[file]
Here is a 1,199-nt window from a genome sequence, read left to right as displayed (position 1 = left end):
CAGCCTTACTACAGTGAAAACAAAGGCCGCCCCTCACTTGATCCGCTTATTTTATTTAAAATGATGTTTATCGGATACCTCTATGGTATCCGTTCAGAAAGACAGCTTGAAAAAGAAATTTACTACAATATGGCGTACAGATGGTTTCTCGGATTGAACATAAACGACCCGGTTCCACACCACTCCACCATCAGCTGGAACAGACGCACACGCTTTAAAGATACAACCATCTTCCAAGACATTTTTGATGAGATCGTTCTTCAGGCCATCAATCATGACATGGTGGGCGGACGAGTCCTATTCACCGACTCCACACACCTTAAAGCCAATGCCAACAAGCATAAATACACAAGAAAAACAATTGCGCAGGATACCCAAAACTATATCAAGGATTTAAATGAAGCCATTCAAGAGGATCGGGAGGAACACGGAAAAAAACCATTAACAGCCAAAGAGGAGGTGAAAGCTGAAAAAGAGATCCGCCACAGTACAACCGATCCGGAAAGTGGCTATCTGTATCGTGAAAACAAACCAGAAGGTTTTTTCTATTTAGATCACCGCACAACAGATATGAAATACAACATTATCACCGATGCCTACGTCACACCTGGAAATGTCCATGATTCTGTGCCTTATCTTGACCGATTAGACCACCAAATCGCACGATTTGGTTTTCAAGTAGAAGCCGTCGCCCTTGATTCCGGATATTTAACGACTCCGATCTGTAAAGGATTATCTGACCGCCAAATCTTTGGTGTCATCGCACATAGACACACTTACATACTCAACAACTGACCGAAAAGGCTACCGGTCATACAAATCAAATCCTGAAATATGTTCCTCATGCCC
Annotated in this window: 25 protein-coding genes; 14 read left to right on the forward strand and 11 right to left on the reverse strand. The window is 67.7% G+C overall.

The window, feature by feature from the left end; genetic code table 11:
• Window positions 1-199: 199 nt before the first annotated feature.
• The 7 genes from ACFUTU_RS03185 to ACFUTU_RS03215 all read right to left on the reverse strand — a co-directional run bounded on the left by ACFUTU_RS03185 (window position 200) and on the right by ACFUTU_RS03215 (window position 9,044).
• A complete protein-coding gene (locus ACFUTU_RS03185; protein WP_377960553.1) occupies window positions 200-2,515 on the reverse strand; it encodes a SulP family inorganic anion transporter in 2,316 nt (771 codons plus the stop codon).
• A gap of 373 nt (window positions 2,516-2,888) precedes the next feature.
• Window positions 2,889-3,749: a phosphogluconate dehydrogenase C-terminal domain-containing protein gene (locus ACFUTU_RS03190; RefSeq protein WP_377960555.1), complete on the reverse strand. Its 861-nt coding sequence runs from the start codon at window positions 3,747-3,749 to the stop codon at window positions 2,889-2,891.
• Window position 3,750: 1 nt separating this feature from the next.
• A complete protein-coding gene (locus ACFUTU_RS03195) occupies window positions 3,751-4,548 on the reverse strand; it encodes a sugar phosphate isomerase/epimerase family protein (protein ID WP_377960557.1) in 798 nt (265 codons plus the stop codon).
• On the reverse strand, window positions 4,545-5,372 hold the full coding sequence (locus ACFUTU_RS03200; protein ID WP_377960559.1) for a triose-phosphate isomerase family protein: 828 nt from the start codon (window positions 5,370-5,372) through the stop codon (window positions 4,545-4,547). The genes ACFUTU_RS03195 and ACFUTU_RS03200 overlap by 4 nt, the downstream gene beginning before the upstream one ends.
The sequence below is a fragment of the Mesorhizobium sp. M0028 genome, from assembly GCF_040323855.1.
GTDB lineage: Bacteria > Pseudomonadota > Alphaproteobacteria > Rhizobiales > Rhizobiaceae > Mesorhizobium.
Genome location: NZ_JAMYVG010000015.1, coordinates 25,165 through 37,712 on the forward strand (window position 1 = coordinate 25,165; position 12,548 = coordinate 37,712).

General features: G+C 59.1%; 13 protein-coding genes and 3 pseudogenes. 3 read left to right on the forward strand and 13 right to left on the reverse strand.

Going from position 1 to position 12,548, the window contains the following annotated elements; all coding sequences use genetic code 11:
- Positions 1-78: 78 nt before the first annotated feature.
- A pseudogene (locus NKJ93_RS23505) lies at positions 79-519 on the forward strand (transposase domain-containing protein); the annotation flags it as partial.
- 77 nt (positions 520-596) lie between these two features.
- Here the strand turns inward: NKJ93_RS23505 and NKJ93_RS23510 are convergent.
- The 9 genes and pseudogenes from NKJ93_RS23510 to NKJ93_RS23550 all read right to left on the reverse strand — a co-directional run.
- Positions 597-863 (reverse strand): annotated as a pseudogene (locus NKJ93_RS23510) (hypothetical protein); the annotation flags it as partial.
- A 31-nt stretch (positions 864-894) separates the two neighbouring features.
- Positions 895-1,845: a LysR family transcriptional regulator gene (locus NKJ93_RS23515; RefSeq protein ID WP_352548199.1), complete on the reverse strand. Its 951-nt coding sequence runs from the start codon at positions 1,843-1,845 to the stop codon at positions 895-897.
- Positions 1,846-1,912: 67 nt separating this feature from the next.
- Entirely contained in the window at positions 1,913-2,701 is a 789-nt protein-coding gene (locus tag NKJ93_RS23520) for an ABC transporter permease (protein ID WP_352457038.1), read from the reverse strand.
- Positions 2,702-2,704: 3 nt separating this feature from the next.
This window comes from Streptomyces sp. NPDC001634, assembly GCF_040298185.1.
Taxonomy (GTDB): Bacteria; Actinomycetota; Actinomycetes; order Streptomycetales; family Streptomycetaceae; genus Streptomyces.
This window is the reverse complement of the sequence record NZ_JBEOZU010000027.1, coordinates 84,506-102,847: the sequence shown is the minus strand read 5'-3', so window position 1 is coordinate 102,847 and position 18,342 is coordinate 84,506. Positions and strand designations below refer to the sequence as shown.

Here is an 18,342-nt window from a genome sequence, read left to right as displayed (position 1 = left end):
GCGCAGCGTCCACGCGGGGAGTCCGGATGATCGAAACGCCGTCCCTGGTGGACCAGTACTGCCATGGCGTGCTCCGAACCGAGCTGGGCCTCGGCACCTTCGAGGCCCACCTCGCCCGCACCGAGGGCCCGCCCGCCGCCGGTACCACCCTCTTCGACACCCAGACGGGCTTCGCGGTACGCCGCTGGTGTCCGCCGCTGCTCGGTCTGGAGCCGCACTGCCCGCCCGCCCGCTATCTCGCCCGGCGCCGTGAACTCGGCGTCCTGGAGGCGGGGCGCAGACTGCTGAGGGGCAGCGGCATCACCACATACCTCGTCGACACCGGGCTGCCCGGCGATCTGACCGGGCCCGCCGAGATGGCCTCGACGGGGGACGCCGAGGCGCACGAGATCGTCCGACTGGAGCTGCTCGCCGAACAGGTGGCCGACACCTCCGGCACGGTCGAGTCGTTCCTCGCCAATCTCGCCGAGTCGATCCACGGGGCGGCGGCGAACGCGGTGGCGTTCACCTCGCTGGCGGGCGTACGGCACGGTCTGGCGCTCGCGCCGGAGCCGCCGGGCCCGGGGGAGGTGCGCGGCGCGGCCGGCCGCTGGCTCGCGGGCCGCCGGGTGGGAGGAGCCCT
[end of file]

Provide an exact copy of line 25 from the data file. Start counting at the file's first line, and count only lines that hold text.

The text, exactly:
- Positions 895-1,845: a LysR family transcriptional regulator gene (locus NKJ93_RS23515; RefSeq protein ID WP_352548199.1), complete on the reverse strand. Its 951-nt coding sequence runs from the start codon at positions 1,843-1,845 to the stop codon at positions 895-897.